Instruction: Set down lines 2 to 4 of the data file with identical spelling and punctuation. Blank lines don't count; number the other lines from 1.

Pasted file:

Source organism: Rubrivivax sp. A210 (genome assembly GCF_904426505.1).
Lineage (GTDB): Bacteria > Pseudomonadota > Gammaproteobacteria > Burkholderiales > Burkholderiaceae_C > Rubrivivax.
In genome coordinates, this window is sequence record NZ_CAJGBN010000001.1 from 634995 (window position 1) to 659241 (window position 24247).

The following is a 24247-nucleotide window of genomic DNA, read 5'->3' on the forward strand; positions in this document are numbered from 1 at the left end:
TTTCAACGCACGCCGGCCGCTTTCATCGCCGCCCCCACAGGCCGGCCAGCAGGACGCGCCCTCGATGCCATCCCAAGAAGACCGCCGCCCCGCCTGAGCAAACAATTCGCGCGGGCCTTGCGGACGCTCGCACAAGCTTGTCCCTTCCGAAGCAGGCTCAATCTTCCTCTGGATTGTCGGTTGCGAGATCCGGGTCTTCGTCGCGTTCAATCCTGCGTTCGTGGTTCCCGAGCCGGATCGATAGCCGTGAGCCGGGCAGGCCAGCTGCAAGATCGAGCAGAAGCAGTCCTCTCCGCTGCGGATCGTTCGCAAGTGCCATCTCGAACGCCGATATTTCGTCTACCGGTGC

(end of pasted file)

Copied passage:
Lineage (GTDB): Bacteria > Pseudomonadota > Gammaproteobacteria > Burkholderiales > Burkholderiaceae_C > Rubrivivax.
In genome coordinates, this window is sequence record NZ_CAJGBN010000001.1 from 634995 (window position 1) to 659241 (window position 24247).

The following is a 24247-nucleotide window of genomic DNA, read 5'->3' on the forward strand; positions in this document are numbered from 1 at the left end: